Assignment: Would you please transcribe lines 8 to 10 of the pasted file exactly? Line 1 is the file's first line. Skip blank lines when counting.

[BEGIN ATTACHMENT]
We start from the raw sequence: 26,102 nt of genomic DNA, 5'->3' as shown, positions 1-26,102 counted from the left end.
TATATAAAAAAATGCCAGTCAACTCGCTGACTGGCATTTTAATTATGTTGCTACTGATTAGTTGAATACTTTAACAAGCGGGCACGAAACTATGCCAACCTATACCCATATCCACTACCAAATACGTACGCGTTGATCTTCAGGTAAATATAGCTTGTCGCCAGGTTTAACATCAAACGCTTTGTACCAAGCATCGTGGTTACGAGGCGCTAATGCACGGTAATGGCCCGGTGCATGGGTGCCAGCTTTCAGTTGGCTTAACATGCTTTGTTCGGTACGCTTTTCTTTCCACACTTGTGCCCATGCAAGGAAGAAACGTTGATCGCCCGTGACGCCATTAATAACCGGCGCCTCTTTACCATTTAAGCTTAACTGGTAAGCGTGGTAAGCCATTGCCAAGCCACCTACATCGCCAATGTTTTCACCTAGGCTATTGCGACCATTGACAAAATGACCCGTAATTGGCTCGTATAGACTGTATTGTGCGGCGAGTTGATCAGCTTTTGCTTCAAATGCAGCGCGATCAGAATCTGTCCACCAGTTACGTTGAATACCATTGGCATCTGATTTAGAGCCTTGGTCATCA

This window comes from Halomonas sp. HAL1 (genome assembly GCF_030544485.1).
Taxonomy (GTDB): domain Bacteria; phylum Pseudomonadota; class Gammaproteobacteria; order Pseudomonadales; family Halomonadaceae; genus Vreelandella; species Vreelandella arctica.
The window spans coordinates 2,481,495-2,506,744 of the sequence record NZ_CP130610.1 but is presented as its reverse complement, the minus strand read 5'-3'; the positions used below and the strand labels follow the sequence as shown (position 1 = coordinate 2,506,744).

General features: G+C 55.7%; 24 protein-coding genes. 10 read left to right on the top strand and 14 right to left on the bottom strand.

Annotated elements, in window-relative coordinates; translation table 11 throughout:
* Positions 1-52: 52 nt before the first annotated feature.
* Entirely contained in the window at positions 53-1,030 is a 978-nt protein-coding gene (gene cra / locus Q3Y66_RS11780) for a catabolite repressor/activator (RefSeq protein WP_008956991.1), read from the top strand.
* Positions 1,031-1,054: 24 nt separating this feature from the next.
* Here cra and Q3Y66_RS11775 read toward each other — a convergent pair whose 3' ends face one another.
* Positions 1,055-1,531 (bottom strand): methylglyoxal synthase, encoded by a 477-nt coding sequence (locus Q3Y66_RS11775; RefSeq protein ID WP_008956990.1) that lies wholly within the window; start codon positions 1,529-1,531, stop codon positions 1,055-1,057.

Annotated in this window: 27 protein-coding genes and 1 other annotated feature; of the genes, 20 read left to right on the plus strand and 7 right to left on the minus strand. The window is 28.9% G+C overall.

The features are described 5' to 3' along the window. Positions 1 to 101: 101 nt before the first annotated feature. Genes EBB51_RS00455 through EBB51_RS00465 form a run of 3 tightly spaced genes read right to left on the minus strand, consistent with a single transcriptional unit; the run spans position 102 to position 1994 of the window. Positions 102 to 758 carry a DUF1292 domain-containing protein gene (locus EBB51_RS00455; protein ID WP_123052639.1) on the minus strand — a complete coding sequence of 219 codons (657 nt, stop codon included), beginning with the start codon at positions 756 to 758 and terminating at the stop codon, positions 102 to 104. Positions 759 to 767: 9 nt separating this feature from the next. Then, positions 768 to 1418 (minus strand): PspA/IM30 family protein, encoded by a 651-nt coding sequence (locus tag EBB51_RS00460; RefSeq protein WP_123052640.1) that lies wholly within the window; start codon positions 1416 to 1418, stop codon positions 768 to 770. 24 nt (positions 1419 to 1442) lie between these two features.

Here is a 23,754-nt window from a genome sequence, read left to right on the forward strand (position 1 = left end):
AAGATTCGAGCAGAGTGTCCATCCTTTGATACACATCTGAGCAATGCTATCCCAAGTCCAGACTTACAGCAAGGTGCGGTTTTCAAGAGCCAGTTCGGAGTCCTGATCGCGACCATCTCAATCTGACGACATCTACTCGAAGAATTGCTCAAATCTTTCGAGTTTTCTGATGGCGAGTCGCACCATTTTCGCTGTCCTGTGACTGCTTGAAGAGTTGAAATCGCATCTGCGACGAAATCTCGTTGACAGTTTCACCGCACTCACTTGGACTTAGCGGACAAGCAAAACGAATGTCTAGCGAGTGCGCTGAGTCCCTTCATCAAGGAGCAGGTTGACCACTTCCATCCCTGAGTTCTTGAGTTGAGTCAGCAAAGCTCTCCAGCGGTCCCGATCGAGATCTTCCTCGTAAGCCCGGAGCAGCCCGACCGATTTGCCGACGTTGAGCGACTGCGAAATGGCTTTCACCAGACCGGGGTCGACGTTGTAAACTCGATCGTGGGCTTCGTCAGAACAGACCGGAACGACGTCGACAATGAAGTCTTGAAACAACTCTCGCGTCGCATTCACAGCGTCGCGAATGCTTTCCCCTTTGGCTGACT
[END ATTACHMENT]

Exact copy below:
* Positions 1-52: 52 nt before the first annotated feature.
* Entirely contained in the window at positions 53-1,030 is a 978-nt protein-coding gene (gene cra / locus Q3Y66_RS11780) for a catabolite repressor/activator (RefSeq protein WP_008956991.1), read from the top strand.
* Positions 1,031-1,054: 24 nt separating this feature from the next.